One day near July 4th for the past 15 years there’s a party on Timberbank Lane. It’s main food attraction is barbecued ribs prepared by about 10 chefs each hoping that their choice of ribs, rub, sauce, and preparation will win the title of The Rib King of Timberbank Lane. Other than a congratulatory cheer at the winner’s announcement, the only award is an apron and chef’s hat. Both are supposed to be returned in time to be awarded to next years winner.
The palm-size golden pig trophy didn’t make it back several years ago so it’s down to apron and hat. I imagine the pig’s permanent owner turning away from cable news during a commercial break to see the porcelain porcine prize posing between his softball and bowling trophies and remembering the year his ribs were the best. On Timberbank Lane.
Each year the cookoff gets more serious. Last year a relative of the neighbors who sponsor the culinary cookoff towed a commercial smoker behind his pickup truck arriving the day before the cookoff. He sat with it all night smoking half a hog in addition to the four slabs of ribs required for the competition. This year he brought his more portable Traeger smoker that fit in his truck bed. It was large enough for the four slabs of ribs and a complement of brats for those who wanted a snack before eating ribs.
The brats were great, I’m told.
The recipe for the event is simple. Every chef makes four slabs of ribs. They must be home cooked and prepared with rub and sauce made by the cook. No commercial-cooked ribs and no store-bought sauce. This is a serious contest. If you don’t have the fortitude to be told your ribs are good enough to compete but not good enough to win, then it’s okay to just show up to eat. It never happens that previous year’s losers return with the same combination of rub and sauce.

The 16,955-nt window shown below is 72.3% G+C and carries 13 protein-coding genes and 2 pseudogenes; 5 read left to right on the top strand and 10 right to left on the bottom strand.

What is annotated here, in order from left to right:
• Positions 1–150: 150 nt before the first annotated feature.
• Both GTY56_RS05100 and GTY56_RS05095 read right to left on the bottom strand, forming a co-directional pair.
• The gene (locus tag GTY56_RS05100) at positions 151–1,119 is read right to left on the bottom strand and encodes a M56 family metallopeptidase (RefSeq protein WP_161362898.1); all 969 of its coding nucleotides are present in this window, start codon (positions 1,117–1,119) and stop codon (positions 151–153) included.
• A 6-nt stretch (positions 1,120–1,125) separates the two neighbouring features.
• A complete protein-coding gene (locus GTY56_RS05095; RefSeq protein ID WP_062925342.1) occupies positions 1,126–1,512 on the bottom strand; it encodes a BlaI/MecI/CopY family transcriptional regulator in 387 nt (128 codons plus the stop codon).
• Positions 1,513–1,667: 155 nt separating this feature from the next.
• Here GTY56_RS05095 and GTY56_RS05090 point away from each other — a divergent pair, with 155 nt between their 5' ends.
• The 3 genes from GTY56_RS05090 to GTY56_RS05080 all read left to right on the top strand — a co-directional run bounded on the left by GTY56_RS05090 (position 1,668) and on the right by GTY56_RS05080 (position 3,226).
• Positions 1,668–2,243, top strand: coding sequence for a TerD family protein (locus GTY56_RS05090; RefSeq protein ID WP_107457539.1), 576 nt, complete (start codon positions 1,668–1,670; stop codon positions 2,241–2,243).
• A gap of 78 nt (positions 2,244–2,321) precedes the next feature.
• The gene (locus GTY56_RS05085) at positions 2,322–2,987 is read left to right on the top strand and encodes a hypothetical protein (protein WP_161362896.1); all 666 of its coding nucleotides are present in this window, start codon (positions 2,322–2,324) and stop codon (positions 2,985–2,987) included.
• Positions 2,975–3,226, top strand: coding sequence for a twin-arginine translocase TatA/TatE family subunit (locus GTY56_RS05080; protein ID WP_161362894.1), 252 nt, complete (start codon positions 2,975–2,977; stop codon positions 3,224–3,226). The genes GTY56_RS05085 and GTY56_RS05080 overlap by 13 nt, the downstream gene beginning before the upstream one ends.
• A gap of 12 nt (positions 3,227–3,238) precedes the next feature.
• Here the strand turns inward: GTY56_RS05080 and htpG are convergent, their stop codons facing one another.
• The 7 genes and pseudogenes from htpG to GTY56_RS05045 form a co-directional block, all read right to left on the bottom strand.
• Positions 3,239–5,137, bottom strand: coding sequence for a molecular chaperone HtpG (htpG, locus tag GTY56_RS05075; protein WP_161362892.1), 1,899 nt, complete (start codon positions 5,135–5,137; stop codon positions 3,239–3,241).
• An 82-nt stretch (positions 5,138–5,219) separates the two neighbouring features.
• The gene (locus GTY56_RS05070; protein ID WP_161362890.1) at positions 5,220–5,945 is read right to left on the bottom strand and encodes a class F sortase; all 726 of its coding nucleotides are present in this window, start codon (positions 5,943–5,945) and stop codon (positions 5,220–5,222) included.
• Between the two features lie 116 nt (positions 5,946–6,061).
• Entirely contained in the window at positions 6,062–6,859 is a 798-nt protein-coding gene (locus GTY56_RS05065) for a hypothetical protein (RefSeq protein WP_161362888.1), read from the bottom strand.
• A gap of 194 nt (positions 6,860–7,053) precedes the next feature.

The ribs are offered in aluminum serving trays, one dedicated to each cook’s entry. The tray is assigned a toothpick with a colored paper flag that disquises the cook’s identity. First, second, and third-place choices are placed in red, white, and blue cups that mark not only the patriotic colors of the celebration but also the matching award ribbons. There are no awards for second and third place. They are required only for the announcement phase so the awardees know early that their ribs are losers and they have failed, and won’t be The Rib King of Timberbank Lane.
Debuting this year was a rib prepared in a style not previously seen by anyone at the cookoff.
One of the cooks finished his rubbed, smoked, and sauced ribs by deep-frying them after they came out of the smoker. Yes, deep-fried barbecue ribs. Slow-cooked, smoked, slathered with home-made barbecue sauce, coated in flour, and fried in a propane-fired turkey fryer. It was a first for the The Rib King of Timberbank Lane Annual Rib Cookoff near the 4th of July.
Each year always has a first of soemthing. Sometimes it’s the return of a neighbor who moved away in the last year. Or a new bride or groom or child, or the latest grandchild. Or it’s someone who decides its easier to contribute by making their best and famous recipe for scalloped corn or a chocolate graham cracker crust cheesecake covered in tart cherries with a whipped cream crown at the center, or spicy meatballs slow-cooked in a marinara sauce. The covered-dish category is a safe place. There are no losers in the covered-dish category.
Don’t want to forget the cornhole tournament that begins as soon as the ribs are gone. Fueled by the smoked meat, scalloped corn, cheesecake, cookies and cupcakes, and fortified with a healthy helping of adult beverages, the tournament goes on until near midnight with little complaint by the neighbors, all of whom have been at the cookoff, have eaten too much, and are now home complaining of the size of their stomachs, or asleep.